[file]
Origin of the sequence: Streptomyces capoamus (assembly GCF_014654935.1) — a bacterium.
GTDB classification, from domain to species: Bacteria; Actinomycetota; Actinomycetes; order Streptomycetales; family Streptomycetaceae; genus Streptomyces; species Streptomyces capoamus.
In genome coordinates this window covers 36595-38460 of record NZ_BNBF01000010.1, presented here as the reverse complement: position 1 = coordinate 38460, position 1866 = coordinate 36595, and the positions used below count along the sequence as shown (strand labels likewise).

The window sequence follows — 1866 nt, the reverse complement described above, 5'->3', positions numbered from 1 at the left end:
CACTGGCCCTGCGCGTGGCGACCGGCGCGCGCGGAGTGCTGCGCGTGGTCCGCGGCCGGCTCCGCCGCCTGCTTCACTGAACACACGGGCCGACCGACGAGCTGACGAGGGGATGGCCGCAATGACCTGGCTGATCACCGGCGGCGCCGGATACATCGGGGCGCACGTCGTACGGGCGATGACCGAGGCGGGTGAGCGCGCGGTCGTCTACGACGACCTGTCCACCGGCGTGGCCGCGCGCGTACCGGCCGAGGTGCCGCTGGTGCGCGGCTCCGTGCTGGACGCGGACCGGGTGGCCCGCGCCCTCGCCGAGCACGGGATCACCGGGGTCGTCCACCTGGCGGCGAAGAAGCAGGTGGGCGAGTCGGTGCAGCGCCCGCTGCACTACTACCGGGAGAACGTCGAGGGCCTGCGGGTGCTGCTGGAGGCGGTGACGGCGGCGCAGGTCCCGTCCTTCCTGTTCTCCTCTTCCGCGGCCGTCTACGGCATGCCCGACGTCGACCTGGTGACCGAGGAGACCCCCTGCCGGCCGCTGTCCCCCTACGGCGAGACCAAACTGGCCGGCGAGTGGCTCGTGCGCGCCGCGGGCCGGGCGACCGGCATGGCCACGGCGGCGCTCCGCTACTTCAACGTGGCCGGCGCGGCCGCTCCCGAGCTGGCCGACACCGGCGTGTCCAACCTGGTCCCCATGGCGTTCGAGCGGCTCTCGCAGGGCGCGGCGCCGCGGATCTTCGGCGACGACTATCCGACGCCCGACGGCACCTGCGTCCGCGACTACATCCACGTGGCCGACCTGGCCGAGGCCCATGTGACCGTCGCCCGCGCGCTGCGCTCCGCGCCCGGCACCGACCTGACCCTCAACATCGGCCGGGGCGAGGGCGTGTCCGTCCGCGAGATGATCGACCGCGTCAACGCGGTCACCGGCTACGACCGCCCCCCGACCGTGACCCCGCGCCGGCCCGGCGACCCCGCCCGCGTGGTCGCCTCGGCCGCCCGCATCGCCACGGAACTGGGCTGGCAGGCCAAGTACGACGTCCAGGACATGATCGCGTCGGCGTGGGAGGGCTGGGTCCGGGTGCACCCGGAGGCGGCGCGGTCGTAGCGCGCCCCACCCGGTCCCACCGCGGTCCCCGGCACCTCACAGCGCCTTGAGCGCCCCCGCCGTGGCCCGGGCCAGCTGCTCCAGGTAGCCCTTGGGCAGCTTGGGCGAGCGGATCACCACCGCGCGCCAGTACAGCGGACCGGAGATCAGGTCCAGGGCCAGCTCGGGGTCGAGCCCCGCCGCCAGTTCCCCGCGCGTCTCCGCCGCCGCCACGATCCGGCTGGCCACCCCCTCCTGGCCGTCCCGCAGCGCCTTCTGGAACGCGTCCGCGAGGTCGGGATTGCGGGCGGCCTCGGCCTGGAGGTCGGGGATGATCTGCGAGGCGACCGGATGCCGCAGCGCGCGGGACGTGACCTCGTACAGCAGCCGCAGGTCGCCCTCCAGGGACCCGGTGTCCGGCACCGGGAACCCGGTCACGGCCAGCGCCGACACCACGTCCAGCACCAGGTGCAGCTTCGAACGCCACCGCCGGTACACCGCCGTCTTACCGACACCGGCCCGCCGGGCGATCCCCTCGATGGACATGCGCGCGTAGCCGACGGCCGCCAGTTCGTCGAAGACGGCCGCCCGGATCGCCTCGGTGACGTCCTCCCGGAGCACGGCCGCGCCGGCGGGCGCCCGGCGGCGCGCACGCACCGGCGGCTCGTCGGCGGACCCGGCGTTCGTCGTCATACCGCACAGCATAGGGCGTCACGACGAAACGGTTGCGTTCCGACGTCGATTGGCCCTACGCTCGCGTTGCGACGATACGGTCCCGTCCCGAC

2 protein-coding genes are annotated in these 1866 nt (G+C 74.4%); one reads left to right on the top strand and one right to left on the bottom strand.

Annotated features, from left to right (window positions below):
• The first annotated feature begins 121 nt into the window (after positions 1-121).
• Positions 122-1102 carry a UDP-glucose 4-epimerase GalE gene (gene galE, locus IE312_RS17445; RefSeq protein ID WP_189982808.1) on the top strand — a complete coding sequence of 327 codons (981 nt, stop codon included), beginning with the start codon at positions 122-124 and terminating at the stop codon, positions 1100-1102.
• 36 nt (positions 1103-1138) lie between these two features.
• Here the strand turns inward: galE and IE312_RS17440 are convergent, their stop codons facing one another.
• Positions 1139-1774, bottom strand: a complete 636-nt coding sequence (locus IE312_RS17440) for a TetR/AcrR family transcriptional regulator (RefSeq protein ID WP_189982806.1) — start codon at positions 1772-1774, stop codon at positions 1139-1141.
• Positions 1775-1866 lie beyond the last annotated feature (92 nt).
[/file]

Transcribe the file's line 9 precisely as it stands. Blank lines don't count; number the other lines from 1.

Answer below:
• Positions 122-1102 carry a UDP-glucose 4-epimerase GalE gene (gene galE, locus IE312_RS17445; RefSeq protein ID WP_189982808.1) on the top strand — a complete coding sequence of 327 codons (981 nt, stop codon included), beginning with the start codon at positions 122-124 and terminating at the stop codon, positions 1100-1102.